Posts Tagged ‘Fulbright’

State Alumni Luncheon: Ottawa

Wednesday, November 17th, 2010

The other week I had the opportunity to meet 41 very special people.  The Embassy’s Public Affairs section sponsored a luncheon for alumni of U.S.-Canada exchange programs, including Canadian Parliamentary Interns, Fulbright Scholars and students, and International Visitor Exchange Program participants.

The goal of these U.S. Government sponsored exchanges is to build mutual understanding that reflects the exchange visitor’s professional interests, to provide experiences to learn about those interests and interact with professional colleagues in the U.S.

The event was a fantastic opportunity for our alumni to stay in touch with not only the Embassy, but to get to know and share experiences with each other and as alumni, to look for ways to share those experiences with their communities.

And, the old adage of a picture is worth a 1,000 words rings very true. Here are some highlights.

September 24, 2010: Ottawa

Tuesday, September 28th, 2010

Yesterday I went to a reception at Rideau Hall to celebrate the end of Governor General Michaëlle Jean’s five year term.  So much has been written about her warmth, her efforts to engage youth, to empower women and so much more.  All I can add is that she will be missed by everyone she has touched.  I have no doubt that she will distinguish herself in her new role as UNESCO Special Envoy for Haiti.  While her term as Governor General of Canada is drawing to a close, I am happy to say the friendship Julie and I have forged with her and her husband, Jean-Daniel, will last for quite some time.

With Tom Leahy, Fulbright Canada Board Member Michael Parham, my wife Julie, and Gaile Leahy. Photo Credit: Ray Pilon.

After the Rideau Hall celebration, Julie and I went to a dinner in honor of the Canada-US Fulbright Scholars.  The Fulbright Program is the flagship international educational exchange program sponsored by the United States Government.  It is designed to “increase mutual understanding between the people of the United States and the people of other countries.”  Since 1946 when it was proposed by freshman Senator J. William Fulbright – himself a former Rhodes Scholar – more than 300,000 people from around the world have participated.  They are chosen for their academic merit and leadership potential.  U.S. students study in foreign countries.  Foreign students study in the U.S.  The U.S./Canada Fulbright Program is celebrating its 20th anniversary this year.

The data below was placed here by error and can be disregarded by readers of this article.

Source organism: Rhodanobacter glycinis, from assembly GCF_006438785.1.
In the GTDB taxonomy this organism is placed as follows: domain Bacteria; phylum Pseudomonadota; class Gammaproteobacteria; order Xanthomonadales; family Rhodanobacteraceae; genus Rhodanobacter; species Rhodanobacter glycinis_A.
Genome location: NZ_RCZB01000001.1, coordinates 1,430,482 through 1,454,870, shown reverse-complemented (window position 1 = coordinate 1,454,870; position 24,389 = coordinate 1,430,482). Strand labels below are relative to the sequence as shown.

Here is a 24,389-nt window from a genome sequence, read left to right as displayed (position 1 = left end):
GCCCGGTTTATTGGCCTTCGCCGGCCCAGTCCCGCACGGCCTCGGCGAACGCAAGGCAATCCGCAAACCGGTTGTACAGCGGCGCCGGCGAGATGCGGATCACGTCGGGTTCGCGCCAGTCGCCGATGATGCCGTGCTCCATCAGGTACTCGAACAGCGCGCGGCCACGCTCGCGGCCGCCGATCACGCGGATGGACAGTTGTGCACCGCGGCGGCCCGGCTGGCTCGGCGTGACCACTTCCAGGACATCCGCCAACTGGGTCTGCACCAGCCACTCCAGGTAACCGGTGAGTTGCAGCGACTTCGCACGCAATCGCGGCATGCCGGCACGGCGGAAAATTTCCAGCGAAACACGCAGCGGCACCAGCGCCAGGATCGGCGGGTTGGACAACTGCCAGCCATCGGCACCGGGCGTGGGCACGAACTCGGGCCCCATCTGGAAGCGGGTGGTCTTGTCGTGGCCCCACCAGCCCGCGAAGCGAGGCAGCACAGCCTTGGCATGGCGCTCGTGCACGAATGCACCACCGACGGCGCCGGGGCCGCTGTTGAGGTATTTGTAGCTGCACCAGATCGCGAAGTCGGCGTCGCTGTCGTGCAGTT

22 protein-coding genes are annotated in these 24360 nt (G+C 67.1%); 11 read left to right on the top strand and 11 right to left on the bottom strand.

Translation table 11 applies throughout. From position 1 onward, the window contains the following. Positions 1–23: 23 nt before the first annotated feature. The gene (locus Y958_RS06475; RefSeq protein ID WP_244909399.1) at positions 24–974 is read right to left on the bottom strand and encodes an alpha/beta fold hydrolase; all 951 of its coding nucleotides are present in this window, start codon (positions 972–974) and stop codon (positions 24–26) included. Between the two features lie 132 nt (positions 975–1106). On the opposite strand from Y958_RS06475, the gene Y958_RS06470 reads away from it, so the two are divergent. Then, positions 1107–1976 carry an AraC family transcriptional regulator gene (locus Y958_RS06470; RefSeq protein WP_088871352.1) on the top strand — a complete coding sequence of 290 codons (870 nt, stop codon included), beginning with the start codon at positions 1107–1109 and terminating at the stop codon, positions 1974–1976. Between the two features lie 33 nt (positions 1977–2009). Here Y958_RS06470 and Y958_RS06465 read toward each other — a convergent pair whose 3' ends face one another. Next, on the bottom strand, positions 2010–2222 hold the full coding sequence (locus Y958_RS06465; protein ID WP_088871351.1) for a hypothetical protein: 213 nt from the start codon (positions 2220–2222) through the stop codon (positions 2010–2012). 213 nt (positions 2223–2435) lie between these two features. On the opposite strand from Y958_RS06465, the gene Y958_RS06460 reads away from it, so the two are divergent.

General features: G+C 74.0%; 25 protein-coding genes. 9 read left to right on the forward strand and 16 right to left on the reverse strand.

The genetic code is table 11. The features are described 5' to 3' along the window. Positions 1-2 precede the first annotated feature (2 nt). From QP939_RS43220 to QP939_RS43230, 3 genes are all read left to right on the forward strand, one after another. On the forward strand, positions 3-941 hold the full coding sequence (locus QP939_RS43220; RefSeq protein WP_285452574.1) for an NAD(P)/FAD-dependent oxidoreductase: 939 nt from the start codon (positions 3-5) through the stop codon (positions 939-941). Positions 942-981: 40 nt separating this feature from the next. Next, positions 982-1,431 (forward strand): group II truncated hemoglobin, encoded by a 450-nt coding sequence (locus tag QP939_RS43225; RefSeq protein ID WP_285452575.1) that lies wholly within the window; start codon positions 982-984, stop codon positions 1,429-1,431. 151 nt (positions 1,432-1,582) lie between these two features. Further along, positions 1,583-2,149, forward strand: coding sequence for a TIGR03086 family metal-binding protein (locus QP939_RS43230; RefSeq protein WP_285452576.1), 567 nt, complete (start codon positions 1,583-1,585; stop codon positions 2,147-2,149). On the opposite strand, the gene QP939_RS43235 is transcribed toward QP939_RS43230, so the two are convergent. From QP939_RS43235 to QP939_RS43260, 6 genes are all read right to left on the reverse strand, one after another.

Speaking at the Canada-U.S. Fulbright Dinner in Ottawa. Photo Credit: Ray Pilon.

Minister Peter Van Loan represented the Canadian Government.  I represented the United States.  There were at least three highlights during the evening:

  • The dinner was held in the Canadian Aviation and Space Museum.  Despite the fact that it is only a few blocks from my house, it was our first visit.  But it won’t be our last.  It is really impressive.
  • I got a chance to talk with several of the American and Canadian Fulbright Scholars.  These people are future leaders in education, business, and government in both of our countries.
  • The keynote speaker was Ruth Simmons, the President of Brown University.  Dr. Simmons is the first African-American President of an Ivy League University.  She has a very long list of honors and achievements.  But I was far more moved by her personal story which she talked about in her address.  She was the last of 12 children from a rural Texas family.  Her father was a share-cropper in a place where racism was rampant.  She talked about how first reading books in the public library, then during a trip to Mexico and subsequently while traveling to France as a Fulbright Scholar that she realized the opportunities available to her in her life.  The progress she – and our country – has made in one generation is breathtaking.

With Fulbright Canada Board Member Kevin Kelly, The Honourable Peter Van Loan, Minister of International Trade, Brown University President Ruth Simmons, Fulbright Canada Board Member Roscoe Howard, and Fulbright Canada CEO Michael Hawes. Photo Credit: Ray Pilon.